My dear friend Linda at To Behold the Beauty just wrote a post about something that happened while we were working at the Jail. That post got me to thinking about that interesting job and the subject of box cutters quite naturally came to mind. Box cutters were an integral part of that job.
Terry and Mike were the two guys who delivered the majority of the products we sold to the prisoners. When they would make a delivery (several times a week), they would bring in cart after cart of products, with the carts piled so high that they couldn’t see over them; they had to look around the boxes to see where they were going.
Terry and Mike would open some of the boxes for us while they were there, but there were lots more that we needed to open as-needed. So, we all had a box cutter. Those of us who audited (the usual three were Marie, Linda and me) would keep ours in our desk drawer and just get it out whenever we needed to help re-stock.
But the fillers (there were usually four of them, mostly women about our age too) were constantly needing to restock in between filling, so they would each have their box cutter either laying on the table at their “station” where they stood to put together their orders or in a pocket. And, as you can imagine, everyone was very vigilant in regard to keeping track of their box cutter — not only because they were constantly needing to use it, but also because it would be a serious mistake if one happened to inadvertently get put in a sack with a prisoner’s order, and then sent to him!
But there were just a couple of times when someone’s box cutter did disappear. And as soon as it was noticed that it was missing, EVERYTHING STOPPED. That became the most important mission — FIND THE BOX CUTTER. Was it in the person’s pocket? Had it been laid on a shelf when two hands were needed to arrange some boxes? But, most importantly, could it have been put into a sack along with a prisoner’s order? THAT was our upmost worry. So as soon as the search had started, some of us would start dismantling the bags, one by one, beginning with the last bin of orders that had been filled and working back.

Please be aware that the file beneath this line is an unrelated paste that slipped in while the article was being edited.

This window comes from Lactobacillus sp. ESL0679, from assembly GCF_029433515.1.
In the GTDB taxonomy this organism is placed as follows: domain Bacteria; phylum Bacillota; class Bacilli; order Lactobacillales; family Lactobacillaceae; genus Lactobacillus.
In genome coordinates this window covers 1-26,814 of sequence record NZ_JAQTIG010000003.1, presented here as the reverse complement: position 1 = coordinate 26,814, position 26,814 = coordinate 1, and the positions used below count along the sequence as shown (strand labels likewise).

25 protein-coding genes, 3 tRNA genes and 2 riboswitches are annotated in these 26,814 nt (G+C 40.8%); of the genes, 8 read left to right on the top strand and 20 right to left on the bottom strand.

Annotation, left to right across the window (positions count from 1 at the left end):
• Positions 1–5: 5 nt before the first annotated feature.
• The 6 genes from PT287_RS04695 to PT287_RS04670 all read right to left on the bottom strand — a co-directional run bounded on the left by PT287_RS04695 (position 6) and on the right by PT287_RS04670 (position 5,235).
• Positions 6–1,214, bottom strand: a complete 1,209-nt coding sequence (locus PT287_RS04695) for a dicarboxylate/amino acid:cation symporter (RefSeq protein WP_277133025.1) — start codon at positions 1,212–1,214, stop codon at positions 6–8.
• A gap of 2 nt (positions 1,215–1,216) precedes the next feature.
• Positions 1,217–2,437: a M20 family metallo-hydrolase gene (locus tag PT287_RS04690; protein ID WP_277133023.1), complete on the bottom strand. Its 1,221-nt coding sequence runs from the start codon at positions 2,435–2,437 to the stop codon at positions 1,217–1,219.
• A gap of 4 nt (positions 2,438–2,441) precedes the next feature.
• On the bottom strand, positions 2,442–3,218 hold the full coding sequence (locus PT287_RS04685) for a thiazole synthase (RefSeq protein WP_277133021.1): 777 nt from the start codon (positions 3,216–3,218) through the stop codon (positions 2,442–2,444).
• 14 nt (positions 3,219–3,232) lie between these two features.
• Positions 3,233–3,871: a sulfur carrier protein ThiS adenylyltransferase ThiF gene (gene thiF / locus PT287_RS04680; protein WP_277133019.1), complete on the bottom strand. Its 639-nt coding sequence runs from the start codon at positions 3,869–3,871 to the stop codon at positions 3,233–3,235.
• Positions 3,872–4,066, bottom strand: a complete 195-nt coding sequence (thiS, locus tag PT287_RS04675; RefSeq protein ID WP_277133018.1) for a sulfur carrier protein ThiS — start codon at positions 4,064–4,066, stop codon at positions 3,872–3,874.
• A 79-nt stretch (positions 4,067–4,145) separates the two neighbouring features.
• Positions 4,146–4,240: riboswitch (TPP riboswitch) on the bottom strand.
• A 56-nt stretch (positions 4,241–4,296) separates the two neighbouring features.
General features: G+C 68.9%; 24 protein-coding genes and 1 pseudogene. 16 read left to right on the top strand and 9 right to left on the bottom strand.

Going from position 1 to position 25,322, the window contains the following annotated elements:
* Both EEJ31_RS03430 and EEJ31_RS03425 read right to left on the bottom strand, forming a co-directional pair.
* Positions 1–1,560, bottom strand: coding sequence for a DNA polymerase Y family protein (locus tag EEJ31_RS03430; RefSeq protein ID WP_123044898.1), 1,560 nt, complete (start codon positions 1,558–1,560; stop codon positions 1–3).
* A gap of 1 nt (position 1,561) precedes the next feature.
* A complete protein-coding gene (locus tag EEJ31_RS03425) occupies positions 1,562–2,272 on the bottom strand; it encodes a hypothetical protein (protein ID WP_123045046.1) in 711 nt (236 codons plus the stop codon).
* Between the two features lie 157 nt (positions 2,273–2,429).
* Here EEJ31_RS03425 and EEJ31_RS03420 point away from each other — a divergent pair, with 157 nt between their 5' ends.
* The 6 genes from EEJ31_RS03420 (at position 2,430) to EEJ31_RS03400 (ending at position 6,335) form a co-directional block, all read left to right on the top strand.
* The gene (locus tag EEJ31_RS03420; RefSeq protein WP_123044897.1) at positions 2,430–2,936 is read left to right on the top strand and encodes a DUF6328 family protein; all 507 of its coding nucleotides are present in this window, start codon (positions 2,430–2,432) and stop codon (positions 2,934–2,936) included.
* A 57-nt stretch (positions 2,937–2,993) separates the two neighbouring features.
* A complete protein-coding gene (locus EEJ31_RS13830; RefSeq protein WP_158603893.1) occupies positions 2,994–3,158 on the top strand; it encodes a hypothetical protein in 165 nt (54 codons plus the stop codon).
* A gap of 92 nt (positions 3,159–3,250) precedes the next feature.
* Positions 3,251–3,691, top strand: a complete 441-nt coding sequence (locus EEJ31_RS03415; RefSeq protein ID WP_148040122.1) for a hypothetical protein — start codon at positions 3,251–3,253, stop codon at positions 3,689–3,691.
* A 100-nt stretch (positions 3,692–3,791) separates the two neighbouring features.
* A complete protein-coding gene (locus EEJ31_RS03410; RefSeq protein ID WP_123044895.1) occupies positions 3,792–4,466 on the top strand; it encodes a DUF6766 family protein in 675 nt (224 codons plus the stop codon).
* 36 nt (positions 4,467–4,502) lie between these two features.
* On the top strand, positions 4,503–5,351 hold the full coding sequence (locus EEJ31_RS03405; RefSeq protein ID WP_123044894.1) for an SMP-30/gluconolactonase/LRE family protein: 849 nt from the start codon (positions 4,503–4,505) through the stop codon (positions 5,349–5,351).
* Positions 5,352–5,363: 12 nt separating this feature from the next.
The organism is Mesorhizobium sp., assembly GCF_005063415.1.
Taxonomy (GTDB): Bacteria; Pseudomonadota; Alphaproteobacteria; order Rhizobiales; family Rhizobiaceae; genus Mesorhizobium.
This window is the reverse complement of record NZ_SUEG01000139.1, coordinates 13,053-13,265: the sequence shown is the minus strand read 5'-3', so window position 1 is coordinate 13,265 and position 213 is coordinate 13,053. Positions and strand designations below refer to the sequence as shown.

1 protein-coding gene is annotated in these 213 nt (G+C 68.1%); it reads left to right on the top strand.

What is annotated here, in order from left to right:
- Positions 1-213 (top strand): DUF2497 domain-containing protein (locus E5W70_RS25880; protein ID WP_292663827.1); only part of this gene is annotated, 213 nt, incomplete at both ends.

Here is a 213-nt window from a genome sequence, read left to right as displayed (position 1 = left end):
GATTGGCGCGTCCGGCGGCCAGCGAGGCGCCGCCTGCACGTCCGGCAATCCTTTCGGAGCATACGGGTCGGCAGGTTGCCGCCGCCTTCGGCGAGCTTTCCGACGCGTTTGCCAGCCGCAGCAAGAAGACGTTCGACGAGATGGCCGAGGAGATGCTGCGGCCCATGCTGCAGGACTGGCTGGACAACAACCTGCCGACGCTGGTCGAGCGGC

After each bag was filled with an order, the top of the bag was folded over and the order slip was stapled to the top of the bag. So to check an order you had to take out the staples and then dump out the order on the table to make sure the box cutter wasn’t in the bag. Then you had to reassemble it. Very labor intensive, but necessary. Luckily, both times this happened, the box cutter was located shortly and somewhere other than in a prisoner’s order, but it reminded all of us how easily it could happen if we weren’t always vigilant. A valuable reminder.
I guess it’s no surprise that there were occasional accidents with the box cutters too. In order to open boxes cleanly and quickly, the blades in the box cutters were replaced regularly, so they were always very sharp. And the fillers were always working very quickly. So, another occurrence that would make everyone freeze in their tracks was if someone said, “Ouch!”. Sometimes “ouch” meant a paper cut from an order form or even from the edge of a cardboard box, but a couple time in the four years I worked there, it meant that someone had sliced their hand with their box cutter. In those cases, the “injuree” was send to the nearest Redi-Med for treatment. As I remember, there were no stitches required in either case — just a good cleansing and a butterfly bandage. But there was another “ouch” involved for me when this happened — all the paperwork I had to fill out because it had to be reported as a “work place injury”. So, I had an additional reason to encourage everyone to be very careful with their box cutters.
When I was a young woman just starting out my working career, if you had told me that my last and most interesting job would involve having steel doors clanging shut around me regularly, having interesting dealings with inmates in orange jumpsuits and using a box cutter regularly in my job, I would have thought you were crazy!
Soon I’ll tell you the story of why taking Linda with me to work at the jail was the most valuable contribution I made as Matron.